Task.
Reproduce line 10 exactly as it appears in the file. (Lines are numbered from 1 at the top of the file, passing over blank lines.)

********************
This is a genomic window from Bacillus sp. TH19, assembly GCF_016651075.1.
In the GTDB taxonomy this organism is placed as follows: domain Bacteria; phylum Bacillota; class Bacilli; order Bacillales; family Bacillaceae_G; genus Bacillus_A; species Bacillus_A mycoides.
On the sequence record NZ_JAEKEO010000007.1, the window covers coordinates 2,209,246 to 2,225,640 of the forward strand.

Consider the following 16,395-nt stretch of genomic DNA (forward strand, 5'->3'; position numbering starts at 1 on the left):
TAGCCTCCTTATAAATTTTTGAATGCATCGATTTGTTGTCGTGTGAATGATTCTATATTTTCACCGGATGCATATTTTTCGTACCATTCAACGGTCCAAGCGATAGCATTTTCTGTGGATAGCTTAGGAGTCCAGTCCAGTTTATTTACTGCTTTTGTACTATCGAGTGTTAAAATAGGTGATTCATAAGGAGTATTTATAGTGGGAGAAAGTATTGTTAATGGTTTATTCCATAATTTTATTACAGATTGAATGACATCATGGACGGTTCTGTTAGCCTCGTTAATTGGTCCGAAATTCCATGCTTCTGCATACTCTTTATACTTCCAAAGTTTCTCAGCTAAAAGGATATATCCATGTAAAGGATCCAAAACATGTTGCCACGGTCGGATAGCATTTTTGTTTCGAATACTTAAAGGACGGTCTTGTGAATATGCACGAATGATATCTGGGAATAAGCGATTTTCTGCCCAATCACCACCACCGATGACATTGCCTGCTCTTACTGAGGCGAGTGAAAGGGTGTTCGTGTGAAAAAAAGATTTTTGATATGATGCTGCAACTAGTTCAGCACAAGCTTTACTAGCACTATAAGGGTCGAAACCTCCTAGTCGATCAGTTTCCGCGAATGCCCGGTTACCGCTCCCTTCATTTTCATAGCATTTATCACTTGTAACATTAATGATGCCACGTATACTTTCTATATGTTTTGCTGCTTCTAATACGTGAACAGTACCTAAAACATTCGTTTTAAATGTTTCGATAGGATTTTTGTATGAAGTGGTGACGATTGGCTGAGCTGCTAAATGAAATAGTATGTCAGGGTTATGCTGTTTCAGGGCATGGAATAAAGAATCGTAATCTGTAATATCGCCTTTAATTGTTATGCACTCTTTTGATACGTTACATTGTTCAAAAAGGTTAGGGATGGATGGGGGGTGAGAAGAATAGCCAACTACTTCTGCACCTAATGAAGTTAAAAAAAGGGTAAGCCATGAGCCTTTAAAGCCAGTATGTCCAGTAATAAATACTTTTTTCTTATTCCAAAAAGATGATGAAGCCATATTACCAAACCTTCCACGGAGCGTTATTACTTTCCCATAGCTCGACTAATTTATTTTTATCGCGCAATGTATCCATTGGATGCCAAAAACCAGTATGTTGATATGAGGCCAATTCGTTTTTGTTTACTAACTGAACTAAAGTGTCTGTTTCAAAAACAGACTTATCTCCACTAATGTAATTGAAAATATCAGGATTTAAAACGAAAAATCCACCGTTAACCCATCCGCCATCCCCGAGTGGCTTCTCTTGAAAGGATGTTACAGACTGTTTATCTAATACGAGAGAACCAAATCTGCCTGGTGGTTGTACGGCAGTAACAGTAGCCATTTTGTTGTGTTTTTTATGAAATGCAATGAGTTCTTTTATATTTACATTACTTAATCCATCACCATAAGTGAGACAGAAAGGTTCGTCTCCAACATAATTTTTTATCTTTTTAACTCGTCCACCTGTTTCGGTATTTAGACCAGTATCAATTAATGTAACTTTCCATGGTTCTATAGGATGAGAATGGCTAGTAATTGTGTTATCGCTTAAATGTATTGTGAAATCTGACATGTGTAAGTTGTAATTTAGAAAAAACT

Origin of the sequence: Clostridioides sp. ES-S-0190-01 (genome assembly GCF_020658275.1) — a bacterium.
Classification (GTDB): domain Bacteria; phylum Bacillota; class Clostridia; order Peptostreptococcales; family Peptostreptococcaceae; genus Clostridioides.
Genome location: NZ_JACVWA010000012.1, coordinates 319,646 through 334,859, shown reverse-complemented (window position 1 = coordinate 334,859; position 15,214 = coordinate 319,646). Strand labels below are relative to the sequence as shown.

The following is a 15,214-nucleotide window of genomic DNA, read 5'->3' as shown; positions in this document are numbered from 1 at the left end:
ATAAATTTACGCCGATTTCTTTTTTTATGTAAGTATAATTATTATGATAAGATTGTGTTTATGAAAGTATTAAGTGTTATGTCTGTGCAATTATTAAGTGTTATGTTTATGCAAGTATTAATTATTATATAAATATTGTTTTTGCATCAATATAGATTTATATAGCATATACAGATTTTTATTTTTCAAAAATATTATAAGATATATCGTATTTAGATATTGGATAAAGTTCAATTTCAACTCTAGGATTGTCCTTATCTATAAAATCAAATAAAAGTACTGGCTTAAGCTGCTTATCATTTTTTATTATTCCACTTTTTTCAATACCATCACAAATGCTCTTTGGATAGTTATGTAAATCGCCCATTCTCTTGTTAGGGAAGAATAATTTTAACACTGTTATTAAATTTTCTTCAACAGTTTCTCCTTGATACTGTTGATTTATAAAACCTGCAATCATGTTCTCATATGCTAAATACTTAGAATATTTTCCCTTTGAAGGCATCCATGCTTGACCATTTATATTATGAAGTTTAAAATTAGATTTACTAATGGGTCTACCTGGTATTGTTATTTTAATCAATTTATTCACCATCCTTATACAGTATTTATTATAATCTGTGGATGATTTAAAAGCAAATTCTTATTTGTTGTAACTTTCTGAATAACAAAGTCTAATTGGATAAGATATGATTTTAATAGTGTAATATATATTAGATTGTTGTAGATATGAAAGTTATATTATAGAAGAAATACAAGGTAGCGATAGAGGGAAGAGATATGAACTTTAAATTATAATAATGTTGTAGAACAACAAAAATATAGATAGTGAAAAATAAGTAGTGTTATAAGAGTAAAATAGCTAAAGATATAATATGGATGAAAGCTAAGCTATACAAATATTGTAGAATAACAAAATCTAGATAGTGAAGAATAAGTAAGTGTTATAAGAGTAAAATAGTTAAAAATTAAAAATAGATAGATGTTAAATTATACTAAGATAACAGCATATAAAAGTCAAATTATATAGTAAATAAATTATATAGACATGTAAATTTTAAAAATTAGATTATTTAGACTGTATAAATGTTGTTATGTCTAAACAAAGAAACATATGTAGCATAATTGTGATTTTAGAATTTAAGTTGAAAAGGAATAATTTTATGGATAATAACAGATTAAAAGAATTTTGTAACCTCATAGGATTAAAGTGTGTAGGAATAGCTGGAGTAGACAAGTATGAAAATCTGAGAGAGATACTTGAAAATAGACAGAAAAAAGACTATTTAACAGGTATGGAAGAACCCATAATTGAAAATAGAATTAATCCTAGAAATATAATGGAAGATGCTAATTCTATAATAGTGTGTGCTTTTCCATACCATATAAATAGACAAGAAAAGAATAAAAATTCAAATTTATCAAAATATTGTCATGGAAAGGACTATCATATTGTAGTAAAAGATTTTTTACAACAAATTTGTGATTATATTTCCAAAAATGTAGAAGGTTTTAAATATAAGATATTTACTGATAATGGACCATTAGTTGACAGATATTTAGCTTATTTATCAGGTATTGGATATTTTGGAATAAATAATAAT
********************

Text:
ATAAATTTACGCCGATTTCTTTTTTTATGTAAGTATAATTATTATGATAAGATTGTGTTTATGAAAGTATTAAGTGTTATGTCTGTGCAATTATTAAGTGTTATGTTTATGCAAGTATTAATTATTATATAAATATTGTTTTTGCATCAATATAGATTTATATAGCATATACAGATTTTTATTTTTCAAAAATATTATAAGATATATCGTATTTAGATATTGGATAAAGTTCAATTTCAACTCTAGGATTGTCCTTATCTATAAAATCAAATAAAAGTACTGGCTTAAGCTGCTTATCATTTTTTATTATTCCACTTTTTTCAATACCATCACAAATGCTCTTTGGATAGTTATGTAAATCGCCCATTCTCTTGTTAGGGAAGAATAATTTTAACACTGTTATTAAATTTTCTTCAACAGTTTCTCCTTGATACTGTTGATTTATAAAACCTGCAATCATGTTCTCATATGCTAAATACTTAGAATATTTTCCCTTTGAAGGCATCCATGCTTGACCATTTATATTATGAAGTTTAAAATTAGATTTACTAATGGGTCTACCTGGTATTGTTATTTTAATCAATTTATTCACCATCCTTATACAGTATTTATTATAATCTGTGGATGATTTAAAAGCAAATTCTTATTTGTTGTAACTTTCTGAATAACAAAGTCTAATTGGATAAGATATGATTTTAATAGTGTAATATATATTAGATTGTTGTAGATATGAAAGTTATATTATAGAAGAAATACAAGGTAGCGATAGAGGGAAGAGATATGAACTTTAAATTATAATAATGTTGTAGAACAACAAAAATATAGATAGTGAAAAATAAGTAGTGTTATAAGAGTAAAATAGCTAAAGATATAATATGGATGAAAGCTAAGCTATACAAATATTGTAGAATAACAAAATCTAGATAGTGAAGAATAAGTAAGTGTTATAAGAGTAAAATAGTTAAAAATTAAAAATAGATAGATGTTAAATTATACTAAGATAACAGCATATAAAAGTCAAATTATATAGTAAATAAATTATATAGACATGTAAATTTTAAAAATTAGATTATTTAGACTGTATAAATGTTGTTATGTCTAAACAAAGAAACATATGTAGCATAATTGTGATTTTAGAATTTAAGTTGAAAAGGAATAATTTTATGGATAATAACAGATTAAAAGAATTTTGTAACCTCATAGGATTAAAGTGTGTAGGAATAGCTGGAGTAGACAAGTATGAAAATCTGAGAGAGATACTTGAAAATAGACAGAAAAAAGACTATTTAACAGGTATGGAAGAACCCATAATTGAAAATAGAATTAATCCTAGAAATATAATGGAAGATGCTAATTCTATAATAGTGTGTGCTTTTCCATACCATATAAATAGACAAGAAAAGAATAAAAATTCAAATTTATCAAAATATTGTCATGGAAAGGACTATCATATTGTAGTAAAAGATTTTTTACAACAAATTTGTGATTATATTTCCAAAAATGTAGAAGGTTTTAAATATAAGATATTTACTGATAATGGACCATTAGTTGACAGATATTTAGCTTATTTATCAGGTATTGGATATTTTGGAATAAATAATAAT